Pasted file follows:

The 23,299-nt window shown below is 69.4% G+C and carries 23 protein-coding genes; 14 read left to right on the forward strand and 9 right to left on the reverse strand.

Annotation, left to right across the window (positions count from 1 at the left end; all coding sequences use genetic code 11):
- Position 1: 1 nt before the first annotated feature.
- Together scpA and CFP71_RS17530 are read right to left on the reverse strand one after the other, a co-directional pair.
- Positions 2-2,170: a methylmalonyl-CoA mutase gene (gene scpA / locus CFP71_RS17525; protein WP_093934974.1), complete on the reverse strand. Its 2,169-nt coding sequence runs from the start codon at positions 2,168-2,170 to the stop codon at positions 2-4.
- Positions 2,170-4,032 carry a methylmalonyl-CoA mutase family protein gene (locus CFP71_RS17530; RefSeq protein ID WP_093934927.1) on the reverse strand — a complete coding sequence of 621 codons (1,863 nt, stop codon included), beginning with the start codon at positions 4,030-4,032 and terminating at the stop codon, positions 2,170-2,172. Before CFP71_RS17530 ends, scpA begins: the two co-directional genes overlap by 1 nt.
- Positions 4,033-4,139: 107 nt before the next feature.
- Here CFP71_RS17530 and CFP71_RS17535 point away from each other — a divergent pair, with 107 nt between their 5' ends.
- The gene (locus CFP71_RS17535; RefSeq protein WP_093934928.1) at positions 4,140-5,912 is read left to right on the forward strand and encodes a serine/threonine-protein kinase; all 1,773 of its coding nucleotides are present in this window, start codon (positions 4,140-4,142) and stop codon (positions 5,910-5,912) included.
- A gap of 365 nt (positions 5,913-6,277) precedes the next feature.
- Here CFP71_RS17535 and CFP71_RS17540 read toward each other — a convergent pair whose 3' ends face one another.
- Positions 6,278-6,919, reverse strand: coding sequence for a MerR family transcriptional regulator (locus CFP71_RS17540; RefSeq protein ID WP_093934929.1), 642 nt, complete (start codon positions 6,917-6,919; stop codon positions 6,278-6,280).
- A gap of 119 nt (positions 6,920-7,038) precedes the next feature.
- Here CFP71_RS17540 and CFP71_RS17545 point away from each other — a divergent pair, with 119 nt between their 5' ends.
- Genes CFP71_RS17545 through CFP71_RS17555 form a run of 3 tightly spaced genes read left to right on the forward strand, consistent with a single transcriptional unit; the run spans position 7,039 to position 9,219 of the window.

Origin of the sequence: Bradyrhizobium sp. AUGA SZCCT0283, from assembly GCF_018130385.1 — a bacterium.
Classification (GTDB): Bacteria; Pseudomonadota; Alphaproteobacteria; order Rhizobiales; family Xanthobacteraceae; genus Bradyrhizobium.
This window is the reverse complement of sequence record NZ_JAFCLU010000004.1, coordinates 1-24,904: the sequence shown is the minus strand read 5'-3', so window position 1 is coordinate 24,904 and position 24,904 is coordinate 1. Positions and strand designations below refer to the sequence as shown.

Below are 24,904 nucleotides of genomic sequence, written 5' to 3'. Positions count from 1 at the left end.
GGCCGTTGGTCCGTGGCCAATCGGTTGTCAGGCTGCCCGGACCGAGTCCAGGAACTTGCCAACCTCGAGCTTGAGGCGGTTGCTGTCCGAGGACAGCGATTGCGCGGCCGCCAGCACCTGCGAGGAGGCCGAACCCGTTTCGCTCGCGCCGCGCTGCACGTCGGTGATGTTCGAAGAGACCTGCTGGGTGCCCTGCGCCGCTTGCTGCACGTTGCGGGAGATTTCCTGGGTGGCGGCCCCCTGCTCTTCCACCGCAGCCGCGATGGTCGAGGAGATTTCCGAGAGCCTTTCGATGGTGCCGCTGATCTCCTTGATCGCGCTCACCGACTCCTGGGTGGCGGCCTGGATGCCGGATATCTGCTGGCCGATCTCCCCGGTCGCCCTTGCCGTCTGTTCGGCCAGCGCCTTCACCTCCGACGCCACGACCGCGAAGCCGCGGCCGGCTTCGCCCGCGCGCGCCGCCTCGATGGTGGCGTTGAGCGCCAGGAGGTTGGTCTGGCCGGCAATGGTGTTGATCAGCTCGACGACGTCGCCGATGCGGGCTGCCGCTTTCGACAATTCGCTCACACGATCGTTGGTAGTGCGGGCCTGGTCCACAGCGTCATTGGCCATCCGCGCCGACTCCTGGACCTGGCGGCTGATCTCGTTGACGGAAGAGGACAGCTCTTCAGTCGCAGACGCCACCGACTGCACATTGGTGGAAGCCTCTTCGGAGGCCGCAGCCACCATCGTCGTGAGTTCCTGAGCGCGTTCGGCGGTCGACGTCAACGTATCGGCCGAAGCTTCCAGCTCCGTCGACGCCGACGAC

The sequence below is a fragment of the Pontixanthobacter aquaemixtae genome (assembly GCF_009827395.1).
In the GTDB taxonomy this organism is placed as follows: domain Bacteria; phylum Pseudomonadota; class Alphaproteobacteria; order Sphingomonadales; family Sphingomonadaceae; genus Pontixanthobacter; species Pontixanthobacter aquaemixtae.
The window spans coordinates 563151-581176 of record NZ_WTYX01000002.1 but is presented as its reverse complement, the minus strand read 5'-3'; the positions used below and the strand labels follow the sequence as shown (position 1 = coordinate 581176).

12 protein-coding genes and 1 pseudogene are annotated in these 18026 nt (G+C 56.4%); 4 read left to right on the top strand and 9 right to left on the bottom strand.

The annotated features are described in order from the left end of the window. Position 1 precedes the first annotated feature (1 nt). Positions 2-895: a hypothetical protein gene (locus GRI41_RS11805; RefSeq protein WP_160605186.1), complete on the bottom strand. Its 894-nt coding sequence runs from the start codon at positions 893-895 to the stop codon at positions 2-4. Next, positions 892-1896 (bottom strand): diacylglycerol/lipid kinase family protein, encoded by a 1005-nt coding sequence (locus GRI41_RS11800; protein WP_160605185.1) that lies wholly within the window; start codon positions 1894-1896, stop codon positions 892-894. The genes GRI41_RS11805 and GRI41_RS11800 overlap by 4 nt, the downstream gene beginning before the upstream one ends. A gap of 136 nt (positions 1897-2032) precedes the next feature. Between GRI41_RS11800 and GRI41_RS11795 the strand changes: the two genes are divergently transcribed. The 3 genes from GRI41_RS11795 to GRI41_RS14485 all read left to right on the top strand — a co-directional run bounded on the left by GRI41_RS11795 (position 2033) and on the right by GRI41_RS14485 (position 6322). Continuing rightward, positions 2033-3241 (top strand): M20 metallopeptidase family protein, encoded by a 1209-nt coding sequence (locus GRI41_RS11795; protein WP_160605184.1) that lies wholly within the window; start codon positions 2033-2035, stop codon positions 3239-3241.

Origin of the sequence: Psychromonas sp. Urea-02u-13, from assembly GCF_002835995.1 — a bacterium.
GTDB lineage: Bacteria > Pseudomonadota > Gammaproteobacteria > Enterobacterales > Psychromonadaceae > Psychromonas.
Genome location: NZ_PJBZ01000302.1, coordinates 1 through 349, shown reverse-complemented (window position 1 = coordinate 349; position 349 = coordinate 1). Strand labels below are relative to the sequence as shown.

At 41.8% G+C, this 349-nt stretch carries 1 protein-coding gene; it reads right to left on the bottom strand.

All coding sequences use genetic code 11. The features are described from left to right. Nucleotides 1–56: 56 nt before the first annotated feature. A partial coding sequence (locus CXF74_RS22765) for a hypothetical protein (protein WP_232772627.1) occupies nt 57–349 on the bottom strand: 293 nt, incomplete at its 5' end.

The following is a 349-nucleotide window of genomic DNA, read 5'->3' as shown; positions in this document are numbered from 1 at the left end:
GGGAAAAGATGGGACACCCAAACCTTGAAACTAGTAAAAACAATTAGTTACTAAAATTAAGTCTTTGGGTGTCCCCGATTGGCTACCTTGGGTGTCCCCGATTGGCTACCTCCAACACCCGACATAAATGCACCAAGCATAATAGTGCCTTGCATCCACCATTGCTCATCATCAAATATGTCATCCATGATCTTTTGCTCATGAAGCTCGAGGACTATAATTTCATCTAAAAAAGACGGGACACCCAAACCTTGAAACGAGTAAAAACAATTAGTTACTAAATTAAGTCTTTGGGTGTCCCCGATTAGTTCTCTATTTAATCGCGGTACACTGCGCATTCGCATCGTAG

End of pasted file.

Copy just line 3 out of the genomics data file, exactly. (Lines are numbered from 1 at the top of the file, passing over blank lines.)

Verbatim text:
- Position 1: 1 nt before the first annotated feature.